Russia Fines Google $6.75M for Violating Antitrust Rules

Russia’s national regulator, the Federal Anti-Monopoly Service, has fined Google $6.75 million for breaking antitrust laws by practically requiring Android device makers to install its own services.

It was last October that FAS had originally found Google guilty of the violation. The company, owned by Alphabet Inc., had insisted that manufacturers of Android smartphones and tablets install its services, including its bread-and-butter search service, in order to make the official Android app store Google Play available on the gadgets.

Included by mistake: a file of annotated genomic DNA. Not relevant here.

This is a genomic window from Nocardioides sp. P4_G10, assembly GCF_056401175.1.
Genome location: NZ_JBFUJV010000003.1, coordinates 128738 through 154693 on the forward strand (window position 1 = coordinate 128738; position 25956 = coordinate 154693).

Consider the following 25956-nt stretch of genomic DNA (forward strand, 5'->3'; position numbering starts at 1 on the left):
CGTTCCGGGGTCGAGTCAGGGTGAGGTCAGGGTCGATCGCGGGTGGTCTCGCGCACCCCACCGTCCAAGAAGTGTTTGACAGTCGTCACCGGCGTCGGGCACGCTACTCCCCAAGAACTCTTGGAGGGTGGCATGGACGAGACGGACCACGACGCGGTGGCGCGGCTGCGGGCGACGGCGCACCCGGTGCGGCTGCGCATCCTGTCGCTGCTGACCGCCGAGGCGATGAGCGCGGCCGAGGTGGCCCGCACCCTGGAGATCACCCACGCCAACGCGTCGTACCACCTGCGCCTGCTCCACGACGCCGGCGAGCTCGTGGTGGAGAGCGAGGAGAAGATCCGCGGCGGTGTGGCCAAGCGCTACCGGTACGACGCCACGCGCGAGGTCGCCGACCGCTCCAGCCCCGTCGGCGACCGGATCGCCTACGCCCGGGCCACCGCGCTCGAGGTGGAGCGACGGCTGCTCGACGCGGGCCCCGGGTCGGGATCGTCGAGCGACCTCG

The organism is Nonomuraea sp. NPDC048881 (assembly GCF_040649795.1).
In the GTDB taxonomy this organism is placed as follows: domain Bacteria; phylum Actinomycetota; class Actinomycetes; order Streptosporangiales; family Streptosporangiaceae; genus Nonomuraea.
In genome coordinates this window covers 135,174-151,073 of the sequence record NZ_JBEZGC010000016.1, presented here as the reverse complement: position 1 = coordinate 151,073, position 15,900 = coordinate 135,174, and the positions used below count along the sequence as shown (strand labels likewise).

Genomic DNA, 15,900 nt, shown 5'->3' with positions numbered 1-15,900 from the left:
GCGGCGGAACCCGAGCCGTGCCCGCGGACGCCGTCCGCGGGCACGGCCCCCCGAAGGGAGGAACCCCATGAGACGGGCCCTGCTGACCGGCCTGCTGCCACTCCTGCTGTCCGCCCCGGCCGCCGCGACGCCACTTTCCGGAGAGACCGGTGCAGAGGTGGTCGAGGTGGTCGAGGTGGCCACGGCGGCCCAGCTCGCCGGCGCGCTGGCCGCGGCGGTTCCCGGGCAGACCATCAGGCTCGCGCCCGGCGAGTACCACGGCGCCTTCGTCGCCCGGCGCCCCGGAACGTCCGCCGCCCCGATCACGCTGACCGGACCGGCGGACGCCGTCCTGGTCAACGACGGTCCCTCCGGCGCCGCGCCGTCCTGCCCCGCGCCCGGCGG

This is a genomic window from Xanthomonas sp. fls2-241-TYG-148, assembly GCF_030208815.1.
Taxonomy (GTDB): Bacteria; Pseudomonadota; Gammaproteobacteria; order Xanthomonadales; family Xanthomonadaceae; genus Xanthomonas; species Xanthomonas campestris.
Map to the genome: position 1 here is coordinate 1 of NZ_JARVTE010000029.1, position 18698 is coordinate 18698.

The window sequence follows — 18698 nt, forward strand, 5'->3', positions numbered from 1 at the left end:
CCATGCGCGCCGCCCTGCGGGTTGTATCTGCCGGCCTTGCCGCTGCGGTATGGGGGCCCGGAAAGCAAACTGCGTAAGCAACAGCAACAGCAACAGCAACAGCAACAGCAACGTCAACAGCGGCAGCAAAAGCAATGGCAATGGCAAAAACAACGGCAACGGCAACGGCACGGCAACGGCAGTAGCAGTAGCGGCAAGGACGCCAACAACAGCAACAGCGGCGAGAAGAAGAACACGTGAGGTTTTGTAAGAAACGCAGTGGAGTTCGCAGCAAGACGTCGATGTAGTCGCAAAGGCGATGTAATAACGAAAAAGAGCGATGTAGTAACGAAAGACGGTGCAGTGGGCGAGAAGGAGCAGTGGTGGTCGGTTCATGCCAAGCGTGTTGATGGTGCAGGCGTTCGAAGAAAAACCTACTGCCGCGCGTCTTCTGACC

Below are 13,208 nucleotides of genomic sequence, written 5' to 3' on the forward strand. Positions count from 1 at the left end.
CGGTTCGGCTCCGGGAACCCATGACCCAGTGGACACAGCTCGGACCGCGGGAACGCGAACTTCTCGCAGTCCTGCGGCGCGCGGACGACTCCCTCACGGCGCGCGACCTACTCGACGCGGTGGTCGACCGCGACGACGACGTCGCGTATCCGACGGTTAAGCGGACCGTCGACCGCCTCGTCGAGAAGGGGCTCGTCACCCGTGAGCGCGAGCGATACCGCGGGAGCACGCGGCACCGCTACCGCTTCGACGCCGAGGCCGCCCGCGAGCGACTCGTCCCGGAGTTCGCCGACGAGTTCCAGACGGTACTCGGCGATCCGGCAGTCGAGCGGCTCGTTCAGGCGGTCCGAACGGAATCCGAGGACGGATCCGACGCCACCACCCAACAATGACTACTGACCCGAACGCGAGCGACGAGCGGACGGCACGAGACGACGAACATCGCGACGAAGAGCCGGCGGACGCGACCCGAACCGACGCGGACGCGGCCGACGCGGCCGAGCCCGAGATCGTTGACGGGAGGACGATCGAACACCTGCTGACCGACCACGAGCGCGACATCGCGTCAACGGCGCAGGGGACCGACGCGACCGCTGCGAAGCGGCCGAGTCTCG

Delivering its verdict last year, the regulator remarked that Google also did not permit pre-installation of third party services, like Russian search engine Yandex NV, which filed a complaint for FAS to review. The freshly-leveled fine, equivalent to 438 million rubles, represents a share of Google Play’s domestic sales, according to an FAS representative – who, reports Bloomberg, did not specify the exact share figure in this case.

The news outlet further reports a press officer’s insistence that Google should pay the fine within 60 days. The regulator says that the Russian antitrust service remains in talks with Google with a view to reaching an amicable settlement. In an emailed statement, Google revealed that it has been notified about the fine and will closely study the decision before deciding which further action to take.

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